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Arthritis
Volume 2018, Article ID 7807490, 4 pages
https://doi.org/10.1155/2018/7807490
Research Article

Confidence amongst Multidisciplinary Professionals in Managing Paediatric Rheumatic Disease in Australia

1School of Health Sciences, Faculty of Health and Medicine, The University of Newcastle, Health Precinct, No. BE154, P.O. Box 127, Ourimbah, NSW 2258, Australia
2Physiotherapy, The Westmead Children’s Hospital, Hawkesbury Rd & Hainsworth Street, Westmead, NSW 2145, Australia
3Institute for Applied Health Research, School of Health & Life Sciences, Glasgow Caledonian University, Cowcaddens Road, Glasgow G4 0BA, UK
4Sydney Children’s Hospital (SCH), High St, Randwick, NSW 2031, Australia
5Honorary Associate Discipline of Paediatrics and Child Health, The University of Sydney, Sydney, NSW 2006, Australia
6School of Paediatrics and Child Health, The University of Sydney and Department of Rheumatology, The Sydney Children’s Hospitals Network (Westmead and Randwick), Sydney, NSW, Australia

Correspondence should be addressed to Samuel Cassidy; ua.ude.nou@0035813c

Received 16 August 2017; Revised 24 November 2017; Accepted 19 December 2017; Published 18 January 2018

Academic Editor: Lucy R. Wedderburn

Copyright © 2018 Samuel Cassidy et al. This is an open access article distributed under the Creative Commons Attribution License, which permits unrestricted use, distribution, and reproduction in any medium, provided the original work is properly cited.

Abstract

Objective. Interprofessional collaboration is a crucial component of care for children with rheumatic disease. Interprofessional care, when delivered appropriately, prevents disability and improves long-term prognosis in this vulnerable group. Methods. The aim of this survey was to explore allied health professionals’ and nurses’ confidence in treating paediatric rheumatology patients. Results. Overall, 117 participants were recruited, 77.9% of participants reported being “not confident at all,” “not confident,” or “neutral” in treating children with rheumatic diseases (RD) despite 65.1% of participants reporting having treated >1 paediatric rheumatology case in the past month. Furthermore, 67.2% of participants felt their undergraduate education in paediatric rheumatology was inadequate. “Journals” or “texts books” were used by 49.3% of participants as their primary source of continuing professional development (CPD) and 39.3% of participants indicated that they did not undertake any CPD related to paediatric rheumatology. Small group and online education were perceived to be potentially of “great benefit” for CPD. Conclusion. This paper highlights allied health professionals’ and nurses’ perceived inadequacy of their undergraduate education in paediatric RD and their low confidence in recognising and treating RD. Undergraduate and postgraduate education opportunities focusing on interprofessional collaboration should be developed to address this workforce deficiency.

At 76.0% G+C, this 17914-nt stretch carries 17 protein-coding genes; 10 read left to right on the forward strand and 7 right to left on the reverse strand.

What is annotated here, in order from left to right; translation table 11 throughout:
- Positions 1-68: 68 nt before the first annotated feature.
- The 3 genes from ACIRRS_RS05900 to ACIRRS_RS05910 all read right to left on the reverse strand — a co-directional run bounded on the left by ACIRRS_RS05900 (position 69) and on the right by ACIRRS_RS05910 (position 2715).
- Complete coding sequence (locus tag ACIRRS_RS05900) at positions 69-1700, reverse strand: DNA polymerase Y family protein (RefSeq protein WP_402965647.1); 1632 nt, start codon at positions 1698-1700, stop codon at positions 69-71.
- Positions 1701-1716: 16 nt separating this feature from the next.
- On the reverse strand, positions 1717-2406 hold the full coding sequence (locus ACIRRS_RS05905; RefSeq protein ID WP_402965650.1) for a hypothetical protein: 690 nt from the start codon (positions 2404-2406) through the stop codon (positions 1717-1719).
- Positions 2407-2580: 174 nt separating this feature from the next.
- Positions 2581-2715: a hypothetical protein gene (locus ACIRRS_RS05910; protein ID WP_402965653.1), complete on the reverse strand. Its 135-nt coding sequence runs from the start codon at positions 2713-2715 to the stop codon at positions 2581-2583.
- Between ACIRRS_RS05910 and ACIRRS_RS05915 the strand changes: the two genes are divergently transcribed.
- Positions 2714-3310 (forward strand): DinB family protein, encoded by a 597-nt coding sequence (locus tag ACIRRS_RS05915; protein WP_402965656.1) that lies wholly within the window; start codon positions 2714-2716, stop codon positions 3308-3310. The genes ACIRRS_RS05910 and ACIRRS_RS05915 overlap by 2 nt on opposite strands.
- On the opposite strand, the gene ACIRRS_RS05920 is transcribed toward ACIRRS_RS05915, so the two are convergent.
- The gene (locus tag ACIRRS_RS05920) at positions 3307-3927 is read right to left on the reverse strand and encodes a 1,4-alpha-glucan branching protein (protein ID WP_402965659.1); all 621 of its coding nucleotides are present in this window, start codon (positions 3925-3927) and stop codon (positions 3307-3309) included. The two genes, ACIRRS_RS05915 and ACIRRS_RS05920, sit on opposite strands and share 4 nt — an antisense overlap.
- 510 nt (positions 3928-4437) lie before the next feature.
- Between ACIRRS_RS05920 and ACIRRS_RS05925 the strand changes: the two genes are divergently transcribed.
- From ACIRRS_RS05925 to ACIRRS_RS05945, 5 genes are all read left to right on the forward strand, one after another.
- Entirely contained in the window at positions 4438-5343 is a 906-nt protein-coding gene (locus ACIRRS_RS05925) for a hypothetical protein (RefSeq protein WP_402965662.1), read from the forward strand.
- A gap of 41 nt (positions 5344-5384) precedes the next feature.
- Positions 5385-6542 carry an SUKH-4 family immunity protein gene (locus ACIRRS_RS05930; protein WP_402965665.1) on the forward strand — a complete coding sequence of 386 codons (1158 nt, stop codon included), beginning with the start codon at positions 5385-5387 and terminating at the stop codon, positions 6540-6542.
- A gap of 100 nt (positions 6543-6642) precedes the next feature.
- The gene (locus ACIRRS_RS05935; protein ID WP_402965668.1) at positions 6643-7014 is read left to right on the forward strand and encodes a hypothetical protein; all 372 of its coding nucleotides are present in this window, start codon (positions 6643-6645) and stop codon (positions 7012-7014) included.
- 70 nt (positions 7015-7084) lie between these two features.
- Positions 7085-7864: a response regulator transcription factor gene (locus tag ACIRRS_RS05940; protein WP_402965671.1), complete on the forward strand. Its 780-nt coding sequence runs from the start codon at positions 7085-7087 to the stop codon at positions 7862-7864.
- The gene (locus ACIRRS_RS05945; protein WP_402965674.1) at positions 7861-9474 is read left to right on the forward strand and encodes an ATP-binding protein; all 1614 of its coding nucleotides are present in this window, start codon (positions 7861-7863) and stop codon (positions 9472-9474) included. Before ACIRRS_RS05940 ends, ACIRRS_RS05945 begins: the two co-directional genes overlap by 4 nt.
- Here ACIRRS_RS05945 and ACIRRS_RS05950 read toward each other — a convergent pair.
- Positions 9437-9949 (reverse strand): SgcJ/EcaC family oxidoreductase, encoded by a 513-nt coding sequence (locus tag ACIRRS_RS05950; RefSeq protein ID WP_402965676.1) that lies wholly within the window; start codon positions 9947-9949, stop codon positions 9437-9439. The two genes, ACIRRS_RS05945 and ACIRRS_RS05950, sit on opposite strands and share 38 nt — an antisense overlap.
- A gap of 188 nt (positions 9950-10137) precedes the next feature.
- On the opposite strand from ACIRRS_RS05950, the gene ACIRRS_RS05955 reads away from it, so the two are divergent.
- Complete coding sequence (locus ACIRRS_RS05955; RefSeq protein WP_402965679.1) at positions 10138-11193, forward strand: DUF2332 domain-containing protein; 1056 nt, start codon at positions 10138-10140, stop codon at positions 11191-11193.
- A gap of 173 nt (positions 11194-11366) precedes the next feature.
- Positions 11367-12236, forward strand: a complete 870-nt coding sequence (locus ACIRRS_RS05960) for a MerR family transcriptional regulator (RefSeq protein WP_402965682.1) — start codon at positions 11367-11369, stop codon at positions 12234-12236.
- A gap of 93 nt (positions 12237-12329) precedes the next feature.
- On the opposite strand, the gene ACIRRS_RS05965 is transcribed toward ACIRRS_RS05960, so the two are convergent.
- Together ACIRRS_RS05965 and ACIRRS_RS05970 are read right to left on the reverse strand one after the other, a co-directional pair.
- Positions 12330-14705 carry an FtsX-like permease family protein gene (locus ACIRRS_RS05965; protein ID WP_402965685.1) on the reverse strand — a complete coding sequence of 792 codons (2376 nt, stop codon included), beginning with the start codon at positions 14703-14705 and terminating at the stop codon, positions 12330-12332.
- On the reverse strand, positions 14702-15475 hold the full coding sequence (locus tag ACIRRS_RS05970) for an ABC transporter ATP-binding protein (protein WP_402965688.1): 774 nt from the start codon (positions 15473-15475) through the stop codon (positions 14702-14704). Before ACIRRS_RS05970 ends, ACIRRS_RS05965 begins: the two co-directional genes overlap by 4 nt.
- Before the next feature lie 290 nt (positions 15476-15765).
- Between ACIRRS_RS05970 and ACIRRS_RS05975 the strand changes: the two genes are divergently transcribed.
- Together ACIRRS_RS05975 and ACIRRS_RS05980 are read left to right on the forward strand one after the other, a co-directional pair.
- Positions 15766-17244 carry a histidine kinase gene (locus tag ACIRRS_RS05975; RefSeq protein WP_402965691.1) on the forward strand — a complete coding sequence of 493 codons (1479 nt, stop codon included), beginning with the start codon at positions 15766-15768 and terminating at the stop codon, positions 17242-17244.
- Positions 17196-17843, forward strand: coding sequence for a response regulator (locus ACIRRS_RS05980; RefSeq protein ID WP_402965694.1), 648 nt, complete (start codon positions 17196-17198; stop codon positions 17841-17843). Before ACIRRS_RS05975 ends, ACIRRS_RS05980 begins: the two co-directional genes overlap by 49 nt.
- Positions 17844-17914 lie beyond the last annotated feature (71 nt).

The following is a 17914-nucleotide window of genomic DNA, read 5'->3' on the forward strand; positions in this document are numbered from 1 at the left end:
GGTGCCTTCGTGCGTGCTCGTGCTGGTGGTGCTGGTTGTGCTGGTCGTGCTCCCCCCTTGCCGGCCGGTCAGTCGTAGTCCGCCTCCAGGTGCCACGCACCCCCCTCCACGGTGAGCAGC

1. Introduction

Rheumatic disease (RD) is an important cause of acquired disability in children [1]. RD in children often results in poorer outcomes than similar conditions in adults, due to greater disease severity and a longer duration of disease over a lifetime [2]. Juvenile idiopathic arthritis (JIA) is the most prevalent paediatric RD [2, 3]. Other less frequent but more severe inflammatory RD of childhood include juvenile systemic lupus erythematosus (SLE), juvenile dermatomyositis (JDM), vasculitis, and scleroderma [1].

Interprofessional care is underpinned by adequate training of health professionals within their own discipline and in their role within the interprofessional team. Any deficiency will flow through the health care team and limit the achievable outcomes for their patients [37]. Continuing professional development (CPD) is key to ensure competent ongoing care and to reduce the delay in dissemination and implementation of current best evidence [2]. Adequate undergraduate education is required to understand the physiology of the musculoskeletal system (MSK) and pathophysiology of RD. Field specific CPD is essential for health professionals working in the field of RD to ensure the appropriate recognition, treatment, and prompt referral of patients with RD to prevent long-term damage and disability [3, 6, 8]. The aims of this study were to explore (1) allied health professionals’ and nurses’ confidence in the treatment of paediatric RD; (2) the perceived adequacy of their undergraduate and postgraduate training in paediatric RD; and (3) the perceived utility of a number of forms of educational opportunities.

2. Methods

We surveyed a convenience sample of registered allied health professionals and nurses between April and September 2013 who were involved with the treatment and/or education of patients with RD or had the potential to be exposed to children with RD in Australia. Participants were recruited by email through the “Australian Physiotherapy Association,” “Occupational Therapy Australia,” “Rheumatology Health Professionals Association,” “The Australian Psychological Society,” “Australian Podiatry Association,” and “The Allied To Kids Newsletter.” Participants completed the survey online via Survey-Monkey™. All participants consented to participate in accordance with the ethics approval obtained from the Sydney Children’s Hospitals Network Research Ethics Committees. Anonymity and confidentiality were maintained for all participants throughout the survey.